Until then, however, there was time enough for him to have some fun, and collect a little money in the hat, too. The pretty girl on the steps of the statue, the one with the flute, was Emily Chang, Michael's girlfriend; that is to say, Emily was in love with him, though Michael, whose intuitive gift for reading emotions, inclinations, desires did not always extend to his own, was not certain that he totally reciprocated Emily's feelings. He loved her; he was sure of that. But "in love" ...? That was a different matter and called for commitment he wasn't sure he was ready to make. Yet he appreciated her generous heart, her loyalty, her exotic good looks, her talent. She played the flute beautifully, and Michael enjoyed having his mimes orchestrated. But like all pipers, Emily must be paid; Michael thought he'd been spending more and more time with her by way of making up for the paltry sums that fell to her share, but the truth was that he enjoyed her company more than anyone else's, even his own. So they spent many of their nights together, and two or three days a week she was there with her flute, improvising accompaniments for his act and passing the hat afterward. She was bright and willing and nice to have around. Everyone in New York should have someone around.
Michael was doing one of his slow-motion routines, Emily was making music, and down the steps of the Metropolitan Museum the tall man in black was coming, holding his umbrella above him as though the sun were anathema, turning right and beginning his journey south, down Fifth Avenue, lost in thought, moving with his odd, splattering gait, halting for the light, heading toward the plaza and the eventual, inevitable encounter.
Michael and Emily working, then, and the man approaching, still unseen. And someone else en passant: a matron come from shopping at Bergdorf's. Middle-aged, stout, carelessly dressed, perfunctorily accessorized, hot and tired—and how long since a man had kissed her, publicly kissed her? Unaware of what was about to happen, she passed through the crowd, Michael's audience. In a trice he lunged for her in wolf-prowl crouch, spun her to him, and made a mock assault on her person, becoming a lecher, Groucho Marx, flicking an imaginary cigar, wiggling an imaginary mustache, leering, then Harpo, squeezing obscene quacks from a rubber duck produced from his jacket. Then he embraced her with comic passion, while she, first alarmed, then with a flush of embarrassment, swatted at him with her plastic bag, yanked away in anger, looked around at the faces, feeling a fool. Emily, trilling her flute, bobbled three notes as she laughed. Everyone was laughing except Michael, looking innocently rueful behind his makeup. In spite of herself the woman laughed too. Michael swept her a bow and regally escorted her on her way, Emily interpolating eight or so bars from "Pomp and Circumstance."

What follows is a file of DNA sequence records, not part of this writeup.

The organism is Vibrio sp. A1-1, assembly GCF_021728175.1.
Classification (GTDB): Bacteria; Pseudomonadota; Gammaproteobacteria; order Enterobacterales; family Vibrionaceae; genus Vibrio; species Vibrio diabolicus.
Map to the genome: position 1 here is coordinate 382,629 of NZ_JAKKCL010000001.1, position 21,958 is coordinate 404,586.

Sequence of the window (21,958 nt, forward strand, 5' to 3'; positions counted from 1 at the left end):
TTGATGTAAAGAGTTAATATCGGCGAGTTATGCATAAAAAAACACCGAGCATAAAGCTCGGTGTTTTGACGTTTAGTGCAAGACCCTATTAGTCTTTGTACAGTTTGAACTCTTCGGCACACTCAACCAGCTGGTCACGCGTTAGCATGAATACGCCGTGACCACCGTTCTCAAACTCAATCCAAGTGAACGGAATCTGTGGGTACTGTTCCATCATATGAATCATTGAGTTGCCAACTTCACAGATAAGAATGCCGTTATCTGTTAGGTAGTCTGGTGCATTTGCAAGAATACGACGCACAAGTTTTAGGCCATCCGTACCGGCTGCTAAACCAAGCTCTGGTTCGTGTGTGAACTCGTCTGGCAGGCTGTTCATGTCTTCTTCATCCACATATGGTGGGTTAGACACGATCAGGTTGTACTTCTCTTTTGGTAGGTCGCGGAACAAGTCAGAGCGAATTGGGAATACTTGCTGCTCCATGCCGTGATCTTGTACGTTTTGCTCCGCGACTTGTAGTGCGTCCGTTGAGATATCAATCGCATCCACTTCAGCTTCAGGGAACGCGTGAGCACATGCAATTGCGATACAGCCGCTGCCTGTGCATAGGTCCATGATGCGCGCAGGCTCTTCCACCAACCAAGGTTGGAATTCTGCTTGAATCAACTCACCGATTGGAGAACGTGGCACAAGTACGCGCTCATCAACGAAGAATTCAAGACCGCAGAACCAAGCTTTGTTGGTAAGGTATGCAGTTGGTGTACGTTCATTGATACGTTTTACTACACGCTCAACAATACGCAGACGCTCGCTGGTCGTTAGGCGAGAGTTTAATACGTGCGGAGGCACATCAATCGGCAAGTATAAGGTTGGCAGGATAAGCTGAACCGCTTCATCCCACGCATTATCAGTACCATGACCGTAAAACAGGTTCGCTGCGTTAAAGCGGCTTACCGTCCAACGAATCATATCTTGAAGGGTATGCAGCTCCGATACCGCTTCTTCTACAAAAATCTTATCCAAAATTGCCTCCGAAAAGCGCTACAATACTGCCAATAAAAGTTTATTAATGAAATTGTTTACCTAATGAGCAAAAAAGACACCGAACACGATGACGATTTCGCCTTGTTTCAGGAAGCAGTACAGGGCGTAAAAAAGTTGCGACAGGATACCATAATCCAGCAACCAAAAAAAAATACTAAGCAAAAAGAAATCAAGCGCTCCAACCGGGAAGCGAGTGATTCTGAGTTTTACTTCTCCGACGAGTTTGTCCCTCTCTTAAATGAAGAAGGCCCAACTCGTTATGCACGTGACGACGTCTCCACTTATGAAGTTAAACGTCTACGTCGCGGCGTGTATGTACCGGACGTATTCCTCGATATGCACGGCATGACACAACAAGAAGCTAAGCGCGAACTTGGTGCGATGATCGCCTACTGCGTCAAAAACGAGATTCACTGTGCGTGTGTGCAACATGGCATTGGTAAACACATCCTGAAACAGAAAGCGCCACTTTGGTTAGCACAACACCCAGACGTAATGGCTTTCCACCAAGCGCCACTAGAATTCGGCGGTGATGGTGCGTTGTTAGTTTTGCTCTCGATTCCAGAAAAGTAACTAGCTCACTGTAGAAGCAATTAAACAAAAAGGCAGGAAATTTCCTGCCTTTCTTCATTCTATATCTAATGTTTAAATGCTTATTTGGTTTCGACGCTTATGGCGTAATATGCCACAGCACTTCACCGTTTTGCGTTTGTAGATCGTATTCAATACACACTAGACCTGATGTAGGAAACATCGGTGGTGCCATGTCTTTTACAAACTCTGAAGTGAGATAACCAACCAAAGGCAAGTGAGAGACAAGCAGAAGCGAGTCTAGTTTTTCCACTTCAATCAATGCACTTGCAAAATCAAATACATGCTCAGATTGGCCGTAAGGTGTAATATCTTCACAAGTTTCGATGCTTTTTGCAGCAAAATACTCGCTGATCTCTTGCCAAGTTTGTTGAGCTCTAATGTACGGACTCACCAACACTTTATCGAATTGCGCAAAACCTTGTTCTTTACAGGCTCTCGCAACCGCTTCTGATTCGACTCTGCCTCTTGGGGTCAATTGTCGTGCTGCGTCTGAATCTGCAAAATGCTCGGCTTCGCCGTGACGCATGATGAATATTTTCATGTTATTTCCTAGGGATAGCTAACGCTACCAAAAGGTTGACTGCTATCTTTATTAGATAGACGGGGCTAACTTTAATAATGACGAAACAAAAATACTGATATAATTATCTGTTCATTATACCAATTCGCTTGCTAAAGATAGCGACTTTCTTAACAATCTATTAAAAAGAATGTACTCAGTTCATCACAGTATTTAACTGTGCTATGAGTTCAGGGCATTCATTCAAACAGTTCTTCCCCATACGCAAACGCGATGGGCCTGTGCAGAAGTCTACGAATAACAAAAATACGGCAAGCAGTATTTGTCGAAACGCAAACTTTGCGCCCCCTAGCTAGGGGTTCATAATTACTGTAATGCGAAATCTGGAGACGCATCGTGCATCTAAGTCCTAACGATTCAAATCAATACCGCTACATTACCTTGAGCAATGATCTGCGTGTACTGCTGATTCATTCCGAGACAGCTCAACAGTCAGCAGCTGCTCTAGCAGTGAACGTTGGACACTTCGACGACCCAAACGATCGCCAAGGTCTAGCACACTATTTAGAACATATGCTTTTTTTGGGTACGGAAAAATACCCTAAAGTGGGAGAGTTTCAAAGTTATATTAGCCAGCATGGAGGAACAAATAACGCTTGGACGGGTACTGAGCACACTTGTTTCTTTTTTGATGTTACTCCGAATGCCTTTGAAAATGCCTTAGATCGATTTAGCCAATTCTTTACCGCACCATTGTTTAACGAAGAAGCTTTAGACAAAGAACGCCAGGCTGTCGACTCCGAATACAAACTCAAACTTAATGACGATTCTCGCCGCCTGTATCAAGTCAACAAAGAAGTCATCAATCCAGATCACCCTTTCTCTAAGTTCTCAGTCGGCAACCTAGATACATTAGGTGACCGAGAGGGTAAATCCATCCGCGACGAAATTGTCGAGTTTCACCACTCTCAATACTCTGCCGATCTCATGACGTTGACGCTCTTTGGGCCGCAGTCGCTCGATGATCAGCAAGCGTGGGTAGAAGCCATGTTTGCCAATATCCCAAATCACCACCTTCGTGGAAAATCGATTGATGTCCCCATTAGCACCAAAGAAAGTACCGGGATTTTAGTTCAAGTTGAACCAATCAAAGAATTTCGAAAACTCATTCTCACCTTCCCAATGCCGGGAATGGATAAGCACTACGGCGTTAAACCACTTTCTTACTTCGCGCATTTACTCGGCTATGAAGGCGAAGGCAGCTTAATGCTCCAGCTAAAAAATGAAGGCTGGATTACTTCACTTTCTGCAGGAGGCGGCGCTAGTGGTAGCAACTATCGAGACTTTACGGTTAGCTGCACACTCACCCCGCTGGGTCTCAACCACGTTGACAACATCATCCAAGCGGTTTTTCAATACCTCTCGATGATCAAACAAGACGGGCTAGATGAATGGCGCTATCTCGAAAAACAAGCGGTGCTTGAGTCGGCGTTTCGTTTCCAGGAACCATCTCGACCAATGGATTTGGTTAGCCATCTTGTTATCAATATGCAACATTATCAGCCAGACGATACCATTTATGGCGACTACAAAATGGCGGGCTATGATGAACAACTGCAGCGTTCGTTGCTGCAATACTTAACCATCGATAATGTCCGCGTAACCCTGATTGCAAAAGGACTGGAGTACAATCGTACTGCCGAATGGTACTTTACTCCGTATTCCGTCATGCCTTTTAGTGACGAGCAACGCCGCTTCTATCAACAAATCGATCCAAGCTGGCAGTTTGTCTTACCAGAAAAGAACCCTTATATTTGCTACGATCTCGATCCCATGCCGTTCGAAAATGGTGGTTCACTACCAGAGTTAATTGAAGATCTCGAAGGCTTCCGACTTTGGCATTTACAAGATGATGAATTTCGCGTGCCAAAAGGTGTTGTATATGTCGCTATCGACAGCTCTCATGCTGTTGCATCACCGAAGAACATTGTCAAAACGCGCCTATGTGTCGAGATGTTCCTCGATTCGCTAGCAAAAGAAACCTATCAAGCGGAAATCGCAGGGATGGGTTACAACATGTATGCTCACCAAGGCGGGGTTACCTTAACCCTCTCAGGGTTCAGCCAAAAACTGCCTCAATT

In a flash, Michael abandoned his victim for another, darting through the crowd to sidle up beside an Uptown hipster shagging along on stiltlike platform shoes, black and sassy, a cat, and Michael in whiteface mimicking his slouch, his sassy blackness, his feline self. The man, unoffended, showed a row of pearly teeth and good-natured recognition of this unexpected mirror image, stopping for a fraternal exchange of Harlem Hi-Baby hand slaps, elbow knocks, hip swings, butt bumps, while Emily piped out some jive. She finished the riff and noodled some off-key notes as Michael attached himself to a derelict drunk, instantly making himself a pal, a fellow inebriate, jabbering soundless inconsequentials, staggering, nodding, listening in blind stupefaction to the drunk's sodden queries, agreeing and disagreeing alternately, until, taking his cue, the drunk produced a pint of Four Roses and offered it, but Michael-drunk had his own, an imaginary bottle from which he guzzled blissfully.
Abandoning the drunk, Michael-sober sped to the curb to lie supine on the fender of a limousine, arms locked behind his head, knees crossed, a man of leisure. The chauffeur, concerned about the paint job, honked his horn, and a rear window rolled down, a face appeared.
Excerpted from Night Magic by Thomas Tryon. Copyright © 1995 Thomas Tryon. Excerpted by permission of OPEN ROAD INTEGRATED MEDIA.
All rights reserved. No part of this excerpt may be reproduced or reprinted without permission in writing from the publisher.
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Table of Contents
ContentsPROLOGUE: The Sorcerer,
CHAPTER ONE: Saskia in Tears,
CHAPTER TWO: Michael into Frog,
CHAPTER THREE: Slide Show,
CHAPTER FOUR: Kindred Spirits,
CHAPTER FIVE: Up on the Roof,
CHAPTER SIX: The Retentive Host,
CHAPTER SEVEN: Stakeouts,
CHAPTER EIGHT: The Mechanical Man and the Disappearing Duck,
CHAPTER NINE: Dreams and Revelations,
CHAPTER TEN: The Eye of Horus,
CHAPTER ELEVEN: Lost and Found,
CHAPTER TWELVE: Face to Face,
CHAPTER THIRTEEN: Help Wanted,
CHAPTER FOURTEEN: Night School,
CHAPTER FIFTEEN: All Hallows Eve,
CHAPTER SIXTEEN: The Sorcerer's Apprentice,
CHAPTER SEVENTEEN: Come into My Parlor,
CHAPTER EIGHTEEN: The Incident in the Garden,
CHAPTER NINETEEN: Hail and Farewell,